BMW Will Keep Making V12 Engines Until at Least 2023
Tightening emissions and efficiency laws mean V12s are starting to disappear from automakers' portfolios, but BMW is staying faithful.
Despite pressure on automakers to drop thirsty V12s from their lineups, as Mercedes-Benz has done, a BMW official has confirmed that the Bavarian automaker will continue to offer the engine configuration in at least one of its products: the 7 Series flagship sedan.
The only trims of the 7 Series on which the 6.6-liter, twin-turbo V12 is available are the range-topping M760i xDrive and long-wheelbase M760Li. BMW's 8 Series coupe at present does not use this V12, with its 577 horsepower and 627 pound-feet of torque, making the engine, for now, a 7 Series exclusive. BMW reportedly disclosed that while American buyers tend to opt for the 4.4-liter, twin-turbo V8 available on lower-trim 7 Series models, the V12 has been tremendously popular with its flamboyantly wealthy clientele in the Middle East and China—so popular, in fact, that BMW can't keep up with demand.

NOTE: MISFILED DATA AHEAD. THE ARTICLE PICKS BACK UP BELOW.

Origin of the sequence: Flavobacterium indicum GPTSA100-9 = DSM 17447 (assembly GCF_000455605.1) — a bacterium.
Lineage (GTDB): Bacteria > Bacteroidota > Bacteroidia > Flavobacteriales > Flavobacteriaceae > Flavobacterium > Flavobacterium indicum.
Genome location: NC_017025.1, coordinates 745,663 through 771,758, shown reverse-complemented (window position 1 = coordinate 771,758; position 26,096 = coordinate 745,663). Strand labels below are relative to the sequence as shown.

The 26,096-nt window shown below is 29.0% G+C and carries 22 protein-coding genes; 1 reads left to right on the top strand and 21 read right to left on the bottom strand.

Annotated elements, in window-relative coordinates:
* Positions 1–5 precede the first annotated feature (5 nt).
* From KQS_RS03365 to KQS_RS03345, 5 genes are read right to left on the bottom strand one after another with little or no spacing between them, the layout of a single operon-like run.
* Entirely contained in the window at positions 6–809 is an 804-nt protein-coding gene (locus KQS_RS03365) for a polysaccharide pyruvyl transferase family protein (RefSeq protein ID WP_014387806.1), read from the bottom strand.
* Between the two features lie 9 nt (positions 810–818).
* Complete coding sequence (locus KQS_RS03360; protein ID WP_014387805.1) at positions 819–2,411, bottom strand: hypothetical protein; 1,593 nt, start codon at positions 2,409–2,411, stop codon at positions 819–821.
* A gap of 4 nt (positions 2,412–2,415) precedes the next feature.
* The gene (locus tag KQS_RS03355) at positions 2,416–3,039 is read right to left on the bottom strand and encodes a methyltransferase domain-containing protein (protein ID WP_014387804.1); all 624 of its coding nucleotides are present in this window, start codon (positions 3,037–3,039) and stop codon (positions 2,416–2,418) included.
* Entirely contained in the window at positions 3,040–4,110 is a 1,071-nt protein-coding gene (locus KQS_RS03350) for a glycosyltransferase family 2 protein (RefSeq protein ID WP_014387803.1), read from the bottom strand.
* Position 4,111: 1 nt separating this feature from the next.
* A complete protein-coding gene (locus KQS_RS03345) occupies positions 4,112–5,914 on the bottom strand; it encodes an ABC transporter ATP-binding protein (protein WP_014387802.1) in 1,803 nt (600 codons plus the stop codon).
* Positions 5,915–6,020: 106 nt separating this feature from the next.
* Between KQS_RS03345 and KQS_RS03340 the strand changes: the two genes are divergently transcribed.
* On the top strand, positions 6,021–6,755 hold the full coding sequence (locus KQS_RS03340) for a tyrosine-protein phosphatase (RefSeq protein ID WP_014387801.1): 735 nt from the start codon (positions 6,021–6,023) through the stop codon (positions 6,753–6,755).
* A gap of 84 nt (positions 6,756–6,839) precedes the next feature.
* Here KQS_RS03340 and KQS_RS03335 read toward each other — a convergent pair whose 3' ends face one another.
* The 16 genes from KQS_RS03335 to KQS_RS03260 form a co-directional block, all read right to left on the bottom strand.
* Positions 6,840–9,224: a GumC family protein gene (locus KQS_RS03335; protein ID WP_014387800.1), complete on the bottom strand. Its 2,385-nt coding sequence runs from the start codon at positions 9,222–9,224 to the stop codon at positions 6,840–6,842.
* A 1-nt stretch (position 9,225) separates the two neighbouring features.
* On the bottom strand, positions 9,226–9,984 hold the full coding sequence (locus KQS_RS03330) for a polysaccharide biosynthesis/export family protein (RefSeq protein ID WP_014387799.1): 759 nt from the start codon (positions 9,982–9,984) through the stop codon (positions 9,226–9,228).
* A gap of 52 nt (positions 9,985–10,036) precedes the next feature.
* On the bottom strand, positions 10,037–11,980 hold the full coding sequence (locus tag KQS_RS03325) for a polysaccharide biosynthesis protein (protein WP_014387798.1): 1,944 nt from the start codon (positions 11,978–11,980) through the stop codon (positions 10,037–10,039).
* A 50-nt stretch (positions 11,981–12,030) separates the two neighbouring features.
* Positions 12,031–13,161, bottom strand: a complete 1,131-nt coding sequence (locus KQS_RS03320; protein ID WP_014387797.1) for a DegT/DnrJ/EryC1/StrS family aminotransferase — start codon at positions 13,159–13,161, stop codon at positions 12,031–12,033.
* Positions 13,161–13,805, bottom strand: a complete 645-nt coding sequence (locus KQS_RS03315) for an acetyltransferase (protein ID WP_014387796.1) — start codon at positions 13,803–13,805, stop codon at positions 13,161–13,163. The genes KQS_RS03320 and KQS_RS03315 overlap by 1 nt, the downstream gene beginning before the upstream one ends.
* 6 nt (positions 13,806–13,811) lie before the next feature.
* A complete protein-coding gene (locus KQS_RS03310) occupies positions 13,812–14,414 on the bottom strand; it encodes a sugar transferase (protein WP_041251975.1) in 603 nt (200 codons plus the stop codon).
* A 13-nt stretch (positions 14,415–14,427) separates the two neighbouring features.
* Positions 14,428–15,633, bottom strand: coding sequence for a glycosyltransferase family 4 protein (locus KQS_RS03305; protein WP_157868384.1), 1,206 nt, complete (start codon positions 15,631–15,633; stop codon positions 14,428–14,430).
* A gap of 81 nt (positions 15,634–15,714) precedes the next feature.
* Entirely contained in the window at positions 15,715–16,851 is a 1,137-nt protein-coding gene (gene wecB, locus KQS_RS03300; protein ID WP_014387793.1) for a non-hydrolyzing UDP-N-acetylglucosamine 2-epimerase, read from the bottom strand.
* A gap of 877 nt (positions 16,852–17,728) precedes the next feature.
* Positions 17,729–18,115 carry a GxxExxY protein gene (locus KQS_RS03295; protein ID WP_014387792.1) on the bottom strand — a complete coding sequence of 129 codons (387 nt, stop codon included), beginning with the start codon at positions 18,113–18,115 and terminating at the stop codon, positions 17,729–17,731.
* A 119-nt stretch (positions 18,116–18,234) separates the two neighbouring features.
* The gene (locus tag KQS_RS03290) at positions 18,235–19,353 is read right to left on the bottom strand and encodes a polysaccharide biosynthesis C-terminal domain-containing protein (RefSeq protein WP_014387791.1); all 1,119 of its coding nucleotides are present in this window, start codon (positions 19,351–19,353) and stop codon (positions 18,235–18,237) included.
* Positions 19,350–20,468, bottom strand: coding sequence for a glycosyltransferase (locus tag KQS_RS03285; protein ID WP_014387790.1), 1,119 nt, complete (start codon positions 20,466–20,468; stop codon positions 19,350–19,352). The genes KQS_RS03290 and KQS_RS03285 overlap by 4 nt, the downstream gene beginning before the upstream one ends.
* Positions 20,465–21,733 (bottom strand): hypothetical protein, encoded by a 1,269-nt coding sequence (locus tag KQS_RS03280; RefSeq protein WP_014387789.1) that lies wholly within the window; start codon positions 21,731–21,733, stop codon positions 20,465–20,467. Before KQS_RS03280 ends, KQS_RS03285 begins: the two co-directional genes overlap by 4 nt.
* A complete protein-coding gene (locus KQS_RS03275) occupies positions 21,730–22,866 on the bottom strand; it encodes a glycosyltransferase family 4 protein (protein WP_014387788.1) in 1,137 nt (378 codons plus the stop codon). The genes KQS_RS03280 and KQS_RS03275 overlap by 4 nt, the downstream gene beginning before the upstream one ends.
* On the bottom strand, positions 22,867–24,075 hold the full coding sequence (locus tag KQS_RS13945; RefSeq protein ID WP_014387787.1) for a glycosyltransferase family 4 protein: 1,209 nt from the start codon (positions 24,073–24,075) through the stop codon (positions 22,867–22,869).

"Since we revealed this car, we have been at maximum capacity building these [V-12] engines," added BMW's Christian Metzger, product specialist for the model.
BMW isn't the only automaker as of late to swear loyalty to V12s, though it's in the same partially committed boat as Aston Martin, which confirmed in March that it'll keep cranking out 12-cylinder cars for as long as it can sell them. Only notoriously conservative Ferrari has pledged that its V12s will remain un-hybridized and won't breathe with the assistance of turbochargers, though like everyone else, Ferrari will have to clean up its V12s' emissions or sell few enough to limbo under carbon targets.